affirming trial court's finding that voluntarily producing a purse to police "was an unequivocal display of a free and voluntary consent to search the contents, including the wallet in which the incriminating drugs were found"Summary of this case from Snell v. Commonwealth
43276 Record No. 750182.
December 1, 1975
Present, I'Anson, C.J., Carrico, Harrison, Cochran, Poff and Compton, JJ.
Drugs — Search — Consent.
Defendant, when asked by detective to produce identification indicating her age, became frustrated in her own efforts to find identification. She then opened her purse and dumped contents, including her wallet, on sofa and told officer to look for himself. This was unequivocal display of free and voluntary consent to search wallet in which incriminating drugs were found.
Error to a judgment of the Circuit Court of the City of Roanoke. Hon. Robert J. Rogers, judge presiding.
John H. Kennett, Jr., for plaintiff in error.
Patrick A. O'Hare, Assistant Attorney General (Andrew P. Miller, Attorney General, and John R. Alderman, Special Assistant Attorney General, on brief), for defendant in error.
The defendant, Lillie Belle Hairston, was convicted by the trial court, sitting without a jury, of unlawful possession of a controlled substance without a prescription. She was sentenced to pay a fine of $150.00 and to serve a term of 30 days in jail, which term was suspended on condition of good behavior. The sole question on appeal is whether the drugs found in the defendant's possession were seized as the result of an illegal search of her wallet.
The record shows that on June 6, 1974, Detective F. S. Cruser, Jr., and several other officers of the Roanoke Police Department entered Miss Rene's Massage Parlor to execute a warrant for the arrest of the manager, L. R. Brown, Jr. The officers also intended to investigate a report that juveniles were employed in the establishment.
According to the Commonwealth's evidence, after Brown was placed under arrest, Detective Cruser asked the defendant, who was in the front office, for "some sort of identification to ascertain her age." The defendant began "looking through her pocketbook" and, becoming "rather perturbed," opened the purse and "dumped . . . out" its contents on a sofa. She then said to Cruser, "I can't find [any identification], you look for it." Cruser looked "through the contents," found a wallet, examined it, and discovered four tablets in one of its compartments. A temporary driver's license also found in the wallet showed that the defendant was 25 years old.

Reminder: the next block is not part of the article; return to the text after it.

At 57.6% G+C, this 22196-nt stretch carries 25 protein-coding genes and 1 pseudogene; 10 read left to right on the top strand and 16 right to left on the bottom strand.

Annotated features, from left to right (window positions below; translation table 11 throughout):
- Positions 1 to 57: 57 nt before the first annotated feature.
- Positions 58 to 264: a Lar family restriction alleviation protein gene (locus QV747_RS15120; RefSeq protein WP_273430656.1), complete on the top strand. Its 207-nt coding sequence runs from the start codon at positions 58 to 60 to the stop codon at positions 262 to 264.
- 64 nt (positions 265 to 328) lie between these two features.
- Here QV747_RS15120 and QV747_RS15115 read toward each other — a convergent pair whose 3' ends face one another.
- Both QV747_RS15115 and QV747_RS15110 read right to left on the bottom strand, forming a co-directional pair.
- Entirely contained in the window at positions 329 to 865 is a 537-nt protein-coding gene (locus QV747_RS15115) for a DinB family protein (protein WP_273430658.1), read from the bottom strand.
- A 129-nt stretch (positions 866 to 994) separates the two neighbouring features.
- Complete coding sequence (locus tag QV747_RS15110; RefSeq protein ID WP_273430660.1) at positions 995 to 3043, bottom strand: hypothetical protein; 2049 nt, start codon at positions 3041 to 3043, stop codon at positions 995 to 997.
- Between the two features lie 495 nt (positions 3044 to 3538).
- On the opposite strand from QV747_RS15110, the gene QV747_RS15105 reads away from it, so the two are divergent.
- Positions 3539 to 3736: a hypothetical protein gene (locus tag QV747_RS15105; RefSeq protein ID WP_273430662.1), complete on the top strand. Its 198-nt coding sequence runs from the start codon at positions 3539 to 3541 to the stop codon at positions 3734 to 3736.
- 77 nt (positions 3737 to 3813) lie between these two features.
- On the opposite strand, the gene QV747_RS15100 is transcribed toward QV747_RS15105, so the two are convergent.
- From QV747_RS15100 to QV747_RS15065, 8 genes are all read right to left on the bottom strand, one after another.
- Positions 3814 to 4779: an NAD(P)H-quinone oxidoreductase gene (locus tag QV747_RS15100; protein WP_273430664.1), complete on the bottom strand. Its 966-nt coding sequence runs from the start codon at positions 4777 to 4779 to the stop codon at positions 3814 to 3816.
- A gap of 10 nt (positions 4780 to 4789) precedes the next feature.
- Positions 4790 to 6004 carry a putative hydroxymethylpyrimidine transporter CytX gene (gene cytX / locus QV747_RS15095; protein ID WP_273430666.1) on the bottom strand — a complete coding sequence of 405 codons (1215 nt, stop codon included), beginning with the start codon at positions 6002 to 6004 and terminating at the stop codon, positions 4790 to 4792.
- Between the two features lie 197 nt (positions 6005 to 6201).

The defendant, testifying in her own behalf, stated that she was not 25 but 30 years old. She said that, after Brown was arrested, three police officers "cornered" her and told her she was "under arrest too," although it was later admitted that "they didn't arrest her." The defendant testified that Detective Cruser took her purse, "just dumped it out," and "went through" it. She claimed that she "had $100 in [her] purse, but it was missing" after the incident.
The four tablets found in the defendant's wallet were subsequently analyzed as phenobarbital, a controlled substance. Later, approximately four weeks after the incident at the massage parlor, the defendant was arrested and charged with possession of the drugs.
We will assume, without deciding, that Detective Cruser's examination of the defendant's wallet constituted a search. The crucial question then becomes whether the search was unreasonable.
A search conducted with the free and voluntary consent of the accused is not an unreasonable search. See Rees v. Commonwealth, 203 Va. 850, 866, 127 S.E.2d 406, 417 (1962), cert. denied, 372 U.S. 964 (1963). The burden, of course, is upon the Commonwealth to show that consent is freely and voluntarily given. Bumper v. North Carolina, 391 U.S. 543, 548 (1968). Whether consent is voluntary is a question of fact to be determined from all the circumstances. Schneckloth v. Bustamonte, 412 U.S. 218, 227 (1973).
The defendant contends that her consent to search was not free and voluntary "but was a submission to [Detective Cruser's] continued demand for the identification which she was unable to find." We are of opinion, however, that the Commonwealth fully carried its burden of proving that the defendant freely and voluntarily consented to the search which led to discovery of the incriminating drugs.
According to the Commonwealth's evidence, which the trial court accepted over the defendant's obviously untrustworthy version, the defendant was merely asked by Detective Cruser to produce identification indicating her age, the officer being uncertain whether she was "18 years of age or under." Frustrated in her own efforts to find identification, the defendant emptied the contents of her purse, including her wallet, and told the officer to look for himself. This was an unequivocal display of a free and voluntary consent to search the contents, including the wallet in which the incriminating drugs were found.
Accordingly, the judgment of conviction will be affirmed.